Here are some of john Freeman’s advice for better writing and interviewing:

1. Look at the bigger picture. “I think a writer, the best ones, can be a bridge between your inner life and the outer life of the culture. Because the novel is so much part of society and culture”, says Freeman in the same Newsmax interview.

2. Think before you ask. “I think the right questions are open ended, are questions that require a story to be answered. The wrong questions are the questions that put them (i.e. interviewees) in a defensive position or the questions that were applying a critical gaze on them”.

3. Make up your mind about the important stuff. “Can you write a novel while being equivocal about whether God exists? I don’t know that you can. (…) I think what gives Philip Roth’s books their power—aside from their language and the intensity of his intelligence—is that even though he doesn’t believe in God—I don’t either, I’m not doing this as a polemic Christian—he knows he has to answer those questions in his books. Which is: if there is no afterlife, if all we have is our lifetime, what does it mean? What are the things that matter? I think the best novelists always have those really big questions in mind”, he says here.

4. Set out a specific goal when writing. “I think it’s about this mixture of achievement of what it’s meant to do and coherence. Where you feel like everything matters in the book. It’s like that moment of when you’re listening to music and even when it’s got several melodies or a complicated beat, it’s also in perfect harmony”.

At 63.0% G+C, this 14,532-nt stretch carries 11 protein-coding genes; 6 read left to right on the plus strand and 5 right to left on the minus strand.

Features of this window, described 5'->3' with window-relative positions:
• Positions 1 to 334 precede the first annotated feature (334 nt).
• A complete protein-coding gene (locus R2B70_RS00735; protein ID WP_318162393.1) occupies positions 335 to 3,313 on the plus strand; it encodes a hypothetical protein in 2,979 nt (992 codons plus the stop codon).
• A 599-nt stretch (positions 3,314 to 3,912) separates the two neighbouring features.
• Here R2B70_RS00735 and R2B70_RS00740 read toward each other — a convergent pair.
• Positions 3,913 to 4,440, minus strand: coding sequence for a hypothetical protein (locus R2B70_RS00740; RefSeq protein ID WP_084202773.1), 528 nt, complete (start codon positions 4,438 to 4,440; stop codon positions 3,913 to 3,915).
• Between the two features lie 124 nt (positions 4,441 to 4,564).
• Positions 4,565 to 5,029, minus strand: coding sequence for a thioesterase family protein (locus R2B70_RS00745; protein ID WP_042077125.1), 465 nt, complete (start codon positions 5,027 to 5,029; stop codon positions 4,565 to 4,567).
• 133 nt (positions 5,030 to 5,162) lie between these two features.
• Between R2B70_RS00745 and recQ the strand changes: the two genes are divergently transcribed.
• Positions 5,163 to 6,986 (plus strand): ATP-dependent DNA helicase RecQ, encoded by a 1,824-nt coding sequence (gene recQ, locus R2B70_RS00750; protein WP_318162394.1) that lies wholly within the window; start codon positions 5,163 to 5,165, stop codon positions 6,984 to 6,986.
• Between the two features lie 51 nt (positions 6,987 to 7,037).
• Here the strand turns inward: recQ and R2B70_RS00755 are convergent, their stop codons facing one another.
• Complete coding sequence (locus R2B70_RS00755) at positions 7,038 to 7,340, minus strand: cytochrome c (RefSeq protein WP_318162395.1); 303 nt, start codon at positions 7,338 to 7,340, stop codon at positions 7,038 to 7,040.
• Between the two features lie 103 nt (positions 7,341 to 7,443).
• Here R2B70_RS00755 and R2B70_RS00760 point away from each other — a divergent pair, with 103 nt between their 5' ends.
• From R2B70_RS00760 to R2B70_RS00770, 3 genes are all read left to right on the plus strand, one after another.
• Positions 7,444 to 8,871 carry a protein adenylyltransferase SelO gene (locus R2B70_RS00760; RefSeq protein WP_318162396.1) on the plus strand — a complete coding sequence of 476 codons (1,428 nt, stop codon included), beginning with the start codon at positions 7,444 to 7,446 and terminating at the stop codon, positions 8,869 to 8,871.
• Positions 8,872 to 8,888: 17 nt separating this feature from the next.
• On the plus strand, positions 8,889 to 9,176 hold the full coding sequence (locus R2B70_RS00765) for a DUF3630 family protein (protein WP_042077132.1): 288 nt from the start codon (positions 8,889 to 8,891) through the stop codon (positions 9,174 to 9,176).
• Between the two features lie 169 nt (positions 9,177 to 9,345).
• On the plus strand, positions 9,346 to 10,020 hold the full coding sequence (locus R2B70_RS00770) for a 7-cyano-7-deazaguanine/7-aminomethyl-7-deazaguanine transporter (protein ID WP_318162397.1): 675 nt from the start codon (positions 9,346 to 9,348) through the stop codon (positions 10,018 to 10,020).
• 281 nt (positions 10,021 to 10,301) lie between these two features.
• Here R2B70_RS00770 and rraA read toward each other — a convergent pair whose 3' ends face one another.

5. Don’t fall asleep halfway through. “Doing the work, moving the story along, you feel the intensity wane and you have a time to doze. The [books] where you’re glued to them the whole time because they’re that intense—those are the masterpieces”.

6. You don’t need to travel the world to tap into something universal, you just need to get over yourself.  “Philip Roth has produced an amazing body of work that explores the twenty-two mile terrain encircling the GPS location of Philip Roth. But then there’s a novelist like Peter Carey, who writes a book about an illiterate bank robber in Australia, and as far as I know Peter hasn’t robbed any banks. Writers have different capacities and bandwidths. This is not to say that one approach to novel writing is better than the other, but I do think that a novelistic exploration of the self should do more, should tap into something that’s universal. I don’t know, but the moment I realized I could go through most of my life without looking in the mirror was a really wonderful experience. I love the feeling that comes over me when I’m working a lot, really busy, also when I’m reading, when I have that Emersonian invisible eye experience and I’m just this permeable intelligence that’s absorbing and seeing. And I think the self—at least our modern version of it—is so souped up on social media”.

Catch the newest issue of his literary biannual Freeman’s this October and take a look at LitHub, where John is an executive director. Then, book your place at the fifth edition of The Power of Storytelling to meet John and learn more about his work.